The rest of this article is only available to active members of Questia

Already a member? Log in now.

Notes for this article

Add a new note
If you are trying to select text to create highlights or citations, remember that you must now click or tap on the first word, and then click or tap on the last word.
One moment ...
Default project is now your active project.
Project items
Notes
Cite this article

Cited article

Style
Citations are available only to our active members.
Buy instant access to cite pages or passages in MLA 8, MLA 7, APA and Chicago citation styles.

(Einhorn, 1992, p. 25)

(Einhorn 25)

(Einhorn 25)

1. Lois J. Einhorn, Abraham Lincoln, the Orator: Penetrating the Lincoln Legend (Westport, CT: Greenwood Press, 1992), 25, http://www.questia.com/read/27419298.

Note: primary sources have slightly different requirements for citation. Please see these guidelines for more information.

Cited article

Scientists Seek Free Trade Agreement for `Eggheads' Group Wants Computer Networks to Share Information across Borders
Settings

Settings

Typeface
Text size Smaller Larger Reset View mode
Search within

Search within this article

Look up

Look up a word

  • Dictionary
  • Thesaurus
Please submit a word or phrase above.
Print this page

Print this page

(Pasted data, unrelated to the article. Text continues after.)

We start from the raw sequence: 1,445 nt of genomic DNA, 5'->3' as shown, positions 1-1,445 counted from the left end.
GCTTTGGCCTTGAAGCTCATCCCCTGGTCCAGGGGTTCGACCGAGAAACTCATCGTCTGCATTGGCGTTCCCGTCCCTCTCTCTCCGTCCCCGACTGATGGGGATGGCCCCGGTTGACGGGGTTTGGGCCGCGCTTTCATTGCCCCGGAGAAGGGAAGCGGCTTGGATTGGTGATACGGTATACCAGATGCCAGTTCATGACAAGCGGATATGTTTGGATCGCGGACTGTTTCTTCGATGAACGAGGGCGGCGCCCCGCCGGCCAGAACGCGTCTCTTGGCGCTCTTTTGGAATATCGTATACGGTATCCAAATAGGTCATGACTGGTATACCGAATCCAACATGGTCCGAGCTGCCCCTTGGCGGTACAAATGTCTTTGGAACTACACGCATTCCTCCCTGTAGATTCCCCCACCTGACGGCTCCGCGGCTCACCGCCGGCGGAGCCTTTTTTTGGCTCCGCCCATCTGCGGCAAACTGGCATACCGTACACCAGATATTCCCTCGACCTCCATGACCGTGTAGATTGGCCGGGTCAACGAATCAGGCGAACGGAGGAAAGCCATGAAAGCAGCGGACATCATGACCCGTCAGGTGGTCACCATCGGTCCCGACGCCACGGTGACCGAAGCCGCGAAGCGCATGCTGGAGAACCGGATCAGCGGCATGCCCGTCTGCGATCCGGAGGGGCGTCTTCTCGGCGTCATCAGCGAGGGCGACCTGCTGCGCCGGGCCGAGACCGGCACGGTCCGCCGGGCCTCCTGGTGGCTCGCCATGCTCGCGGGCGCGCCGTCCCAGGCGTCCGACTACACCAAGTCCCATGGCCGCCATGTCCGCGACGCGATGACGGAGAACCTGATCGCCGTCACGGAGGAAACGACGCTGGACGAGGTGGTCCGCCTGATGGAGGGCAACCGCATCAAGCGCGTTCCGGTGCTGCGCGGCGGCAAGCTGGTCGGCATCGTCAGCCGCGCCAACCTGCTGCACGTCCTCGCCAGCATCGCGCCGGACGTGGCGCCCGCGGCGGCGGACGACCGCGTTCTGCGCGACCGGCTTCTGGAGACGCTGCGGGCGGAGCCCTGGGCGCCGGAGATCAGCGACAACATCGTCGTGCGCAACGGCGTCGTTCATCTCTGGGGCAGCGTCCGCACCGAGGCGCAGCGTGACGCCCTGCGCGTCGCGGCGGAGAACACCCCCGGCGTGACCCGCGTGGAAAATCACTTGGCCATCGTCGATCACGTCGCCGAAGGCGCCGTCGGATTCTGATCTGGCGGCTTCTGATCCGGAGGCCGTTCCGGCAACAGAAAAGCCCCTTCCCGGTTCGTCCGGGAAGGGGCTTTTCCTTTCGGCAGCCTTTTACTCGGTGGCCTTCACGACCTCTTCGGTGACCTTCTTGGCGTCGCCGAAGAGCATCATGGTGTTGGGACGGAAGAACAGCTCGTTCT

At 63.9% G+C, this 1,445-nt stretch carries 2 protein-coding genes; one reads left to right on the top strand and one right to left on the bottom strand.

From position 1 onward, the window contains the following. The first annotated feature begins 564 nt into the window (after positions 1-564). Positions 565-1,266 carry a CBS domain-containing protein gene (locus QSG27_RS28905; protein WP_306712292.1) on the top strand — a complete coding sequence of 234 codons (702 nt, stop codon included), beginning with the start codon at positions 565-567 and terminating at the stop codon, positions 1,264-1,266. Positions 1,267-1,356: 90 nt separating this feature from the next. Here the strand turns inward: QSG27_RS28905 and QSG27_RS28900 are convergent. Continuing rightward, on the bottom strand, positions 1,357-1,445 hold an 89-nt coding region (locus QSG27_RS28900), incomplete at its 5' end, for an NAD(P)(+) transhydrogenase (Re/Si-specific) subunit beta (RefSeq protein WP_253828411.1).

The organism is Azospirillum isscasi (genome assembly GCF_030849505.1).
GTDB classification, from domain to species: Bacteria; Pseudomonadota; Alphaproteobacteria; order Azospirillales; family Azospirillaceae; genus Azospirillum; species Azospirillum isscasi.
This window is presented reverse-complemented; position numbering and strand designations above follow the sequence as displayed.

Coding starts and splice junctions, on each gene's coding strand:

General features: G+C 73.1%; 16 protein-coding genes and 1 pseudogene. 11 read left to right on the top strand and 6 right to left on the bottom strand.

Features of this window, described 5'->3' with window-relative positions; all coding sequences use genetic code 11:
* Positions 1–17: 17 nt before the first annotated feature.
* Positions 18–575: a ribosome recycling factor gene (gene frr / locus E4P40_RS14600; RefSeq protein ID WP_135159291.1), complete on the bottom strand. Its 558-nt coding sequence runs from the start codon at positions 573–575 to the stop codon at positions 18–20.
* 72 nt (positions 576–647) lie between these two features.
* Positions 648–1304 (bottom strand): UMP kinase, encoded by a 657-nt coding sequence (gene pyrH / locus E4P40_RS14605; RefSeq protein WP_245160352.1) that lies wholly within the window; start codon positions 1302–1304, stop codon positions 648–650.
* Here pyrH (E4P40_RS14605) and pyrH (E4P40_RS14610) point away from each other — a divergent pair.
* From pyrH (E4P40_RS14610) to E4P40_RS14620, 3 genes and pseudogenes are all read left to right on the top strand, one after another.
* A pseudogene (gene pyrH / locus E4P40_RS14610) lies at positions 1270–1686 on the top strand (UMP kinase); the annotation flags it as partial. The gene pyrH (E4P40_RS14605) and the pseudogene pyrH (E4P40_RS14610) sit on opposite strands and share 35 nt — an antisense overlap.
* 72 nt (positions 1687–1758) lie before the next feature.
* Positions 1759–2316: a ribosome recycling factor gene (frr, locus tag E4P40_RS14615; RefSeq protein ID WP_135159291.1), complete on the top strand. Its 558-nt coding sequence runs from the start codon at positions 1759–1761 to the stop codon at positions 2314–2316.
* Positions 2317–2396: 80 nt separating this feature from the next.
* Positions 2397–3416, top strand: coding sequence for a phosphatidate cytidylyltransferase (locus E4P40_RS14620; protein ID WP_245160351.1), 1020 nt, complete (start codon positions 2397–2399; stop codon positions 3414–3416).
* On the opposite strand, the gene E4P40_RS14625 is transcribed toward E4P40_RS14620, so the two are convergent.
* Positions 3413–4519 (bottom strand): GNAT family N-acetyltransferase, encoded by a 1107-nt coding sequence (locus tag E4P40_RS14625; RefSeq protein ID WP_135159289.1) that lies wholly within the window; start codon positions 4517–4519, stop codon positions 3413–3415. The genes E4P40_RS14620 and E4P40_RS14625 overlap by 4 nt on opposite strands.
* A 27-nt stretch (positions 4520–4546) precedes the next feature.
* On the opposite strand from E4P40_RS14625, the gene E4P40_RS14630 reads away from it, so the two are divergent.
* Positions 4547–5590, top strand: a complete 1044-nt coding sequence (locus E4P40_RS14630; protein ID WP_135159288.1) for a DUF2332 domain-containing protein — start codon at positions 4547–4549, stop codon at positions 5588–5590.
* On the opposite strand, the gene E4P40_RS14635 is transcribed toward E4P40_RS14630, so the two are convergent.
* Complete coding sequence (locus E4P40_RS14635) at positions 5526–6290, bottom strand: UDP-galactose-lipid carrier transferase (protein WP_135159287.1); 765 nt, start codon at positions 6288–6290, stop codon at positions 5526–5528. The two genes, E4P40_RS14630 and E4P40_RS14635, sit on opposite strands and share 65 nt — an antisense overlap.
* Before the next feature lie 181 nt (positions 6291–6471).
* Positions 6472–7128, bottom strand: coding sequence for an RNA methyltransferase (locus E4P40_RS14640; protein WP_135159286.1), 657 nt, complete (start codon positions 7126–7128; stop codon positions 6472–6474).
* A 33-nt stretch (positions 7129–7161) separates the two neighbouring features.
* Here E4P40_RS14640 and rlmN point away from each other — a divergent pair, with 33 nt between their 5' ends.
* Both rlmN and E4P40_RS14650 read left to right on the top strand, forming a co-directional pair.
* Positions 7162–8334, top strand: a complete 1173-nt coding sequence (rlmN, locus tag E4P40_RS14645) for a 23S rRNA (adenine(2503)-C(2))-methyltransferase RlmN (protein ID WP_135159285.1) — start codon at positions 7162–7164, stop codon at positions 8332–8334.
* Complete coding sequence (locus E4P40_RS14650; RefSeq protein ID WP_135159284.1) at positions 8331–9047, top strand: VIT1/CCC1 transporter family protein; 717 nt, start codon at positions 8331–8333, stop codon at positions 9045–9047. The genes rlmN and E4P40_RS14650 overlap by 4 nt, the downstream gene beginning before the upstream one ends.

Why can't I print more than one page at a time?

Help
Full screen
Items saved from this article
  • Highlights & Notes
  • Citations
Some of your highlights are legacy items.

Highlights saved before July 30, 2012 will not be displayed on their respective source pages.

You can easily re-create the highlights by opening the book page or article, selecting the text, and clicking “Highlight.”

matching results for page

    Questia reader help

    How to highlight and cite specific passages

    1. Click or tap the first word you want to select.
    2. Click or tap the last word you want to select, and you’ll see everything in between get selected.
    3. You’ll then get a menu of options like creating a highlight or a citation from that passage of text.

    OK, got it!

    Cited passage

    Style
    Citations are available only to our active members.
    Buy instant access to cite pages or passages in MLA 8, MLA 7, APA and Chicago citation styles.

    "Portraying himself as an honest, ordinary person helped Lincoln identify with his audiences." (Einhorn, 1992, p. 25).

    "Portraying himself as an honest, ordinary person helped Lincoln identify with his audiences." (Einhorn 25)

    "Portraying himself as an honest, ordinary person helped Lincoln identify with his audiences." (Einhorn 25)

    "Portraying himself as an honest, ordinary person helped Lincoln identify with his audiences."1

    1. Lois J. Einhorn, Abraham Lincoln, the Orator: Penetrating the Lincoln Legend (Westport, CT: Greenwood Press, 1992), 25, http://www.questia.com/read/27419298.

    Cited passage

    Thanks for trying Questia!

    Please continue trying out our research tools, but please note, full functionality is available only to our active members.

    Your work will be lost once you leave this Web page.

    Buy instant access to save your work.

    Already a member? Log in now.

    Search by... Author
    Show... All Results Primary Sources Peer-reviewed

    Oops!

    An unknown error has occurred. Please click the button below to reload the page. If the problem persists, please try again in a little while.